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And now it's time for another installment of What's Up With Ric?™, our attempt to keep you up to date on the comings and goings of Orlando's favorite Republican, U.S. Rep. Ric Keller!

This week's episode finds Ric up in Washington, D.C., voting for budget cuts on non-necessities like health programs, education and Medicaid. Who needs that crap?

The action took place Nov. 17 and Nov. 18, when a gaggle of Ric's fellow Republicans decided it was high time the feds stopped spending like drunken sailors. "Let's get serious about fiscal restraint," these tough-minded conservatives said, "let's tighten our belts." And so they devised a measure that would lop some $142.5 billion off the budget. The cuts were to come from many places, including reduced agricultural subsidy payments, eliminating $8 billion to prepare for a bird flu epidemic, reducing Medicaid coverage, slashing student loans and freezing Pell Grants.

Our man Ric voted "yea." But oddly enough, 22 Republicans broke rank and voted "nay," saying in essence that taking from those with the least, and using Hurricane Katrina to justify it, was more than even they could stand. The measure failed.

But the Republicans came back with a $50 billion cost-cutting bill that squeaked by with two votes to spare. Our Ric, never one to make waves, once again went along with watered-down cuts. (If he hadn't, the vote would have been a tie: food for thought.)

Meanwhile, back at Ric's home office, 11 people organized by staged a demonstration to protest Ric's love of budget cuts. Sarah Cornett, a mother of two who lost her job, was among them. Cornett's 1-year-old son has a condition called familial male precocious puberty, meaning he started puberty at 18 months old. The drugs to prevent him from becoming fully sexually mature by 5 cost $2,000 a month. Medicaid was picking up the tab after both Cornett and her husband lost their jobs and their private insurance. Thanks in part to Ric's vote, that may no longer be the case (we say "may" because the measure still faces Senate approval).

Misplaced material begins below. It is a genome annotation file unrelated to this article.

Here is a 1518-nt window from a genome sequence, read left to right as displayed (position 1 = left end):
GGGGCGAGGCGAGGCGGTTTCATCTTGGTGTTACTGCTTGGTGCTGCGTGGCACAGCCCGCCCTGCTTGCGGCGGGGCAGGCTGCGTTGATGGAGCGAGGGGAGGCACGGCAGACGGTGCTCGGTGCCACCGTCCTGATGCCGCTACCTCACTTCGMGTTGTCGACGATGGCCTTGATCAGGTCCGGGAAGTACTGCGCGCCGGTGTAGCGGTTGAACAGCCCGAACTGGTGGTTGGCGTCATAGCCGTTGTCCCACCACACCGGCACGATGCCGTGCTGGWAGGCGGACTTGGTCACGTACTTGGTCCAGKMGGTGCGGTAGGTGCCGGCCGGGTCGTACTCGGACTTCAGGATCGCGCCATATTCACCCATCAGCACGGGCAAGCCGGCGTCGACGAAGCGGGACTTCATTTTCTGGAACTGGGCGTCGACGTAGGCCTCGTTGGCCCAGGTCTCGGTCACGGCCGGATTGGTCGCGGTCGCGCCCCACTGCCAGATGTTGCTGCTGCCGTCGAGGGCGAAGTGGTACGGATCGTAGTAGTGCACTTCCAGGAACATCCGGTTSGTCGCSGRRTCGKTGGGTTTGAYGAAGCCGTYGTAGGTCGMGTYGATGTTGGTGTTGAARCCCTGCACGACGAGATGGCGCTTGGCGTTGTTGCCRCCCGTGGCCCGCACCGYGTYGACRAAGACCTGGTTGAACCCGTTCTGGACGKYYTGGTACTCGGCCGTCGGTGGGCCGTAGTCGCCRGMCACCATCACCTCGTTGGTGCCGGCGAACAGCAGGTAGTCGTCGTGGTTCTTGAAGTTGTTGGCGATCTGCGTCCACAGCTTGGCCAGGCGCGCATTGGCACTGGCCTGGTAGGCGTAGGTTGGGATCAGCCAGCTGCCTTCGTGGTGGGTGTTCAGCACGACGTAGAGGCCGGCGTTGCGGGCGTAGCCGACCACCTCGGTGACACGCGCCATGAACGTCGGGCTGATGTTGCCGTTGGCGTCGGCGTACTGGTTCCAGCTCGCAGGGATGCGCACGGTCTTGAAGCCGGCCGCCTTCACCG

"When you think of government assistance, you think of people in government housing who do nothing all day," Cornett says. "That's the stereotype. But people with four-year degrees count on these programs to get through the rough patches."

Thanks for making America a better place, Ric!

It's been another dark week over at the Orlando Sentinel. Two weeks ago we reported that circulation at the daily plummeted 11 percent over the same period a year ago. Now comes word that heads are about to roll.

Sentinel publisher Kathy Waltz announced impending layoffs in what has to be the coldest specimen of corporate doublespeak this wildly popular column has ever encountered. Her memo to employees says, in essence, that the Sentinel is making bucketloads of cash, but bucketloads will not suffice; it needs to be making trainloads. So some of you folks with your salaries and your benefits and your raises just gotta go. Sorry.

"Our company's goals remain the same – to serve our readers, advertisers and communities, expand our audience and grow revenues," Waltz wrote in an internal memo posted on Jim Romenesko's media gossip forum at "To accomplish this, we are adjusting our resources – time, people and money – toward our future. After much thought and deliberation, it became clear that it will be necessary to eliminate a limited number of positions, some of which are open positions."

Waltz goes on to detail how the Sentinel is going to redesign section A, "re-think" their news feature strategy, and "refine" the business news section. Just a guess here, but we're doubting any of the above changes will result in more resources dedicated to producing quality investigative journalism. In fact, nowhere in Waltz' memo does the word "journalism" even appear.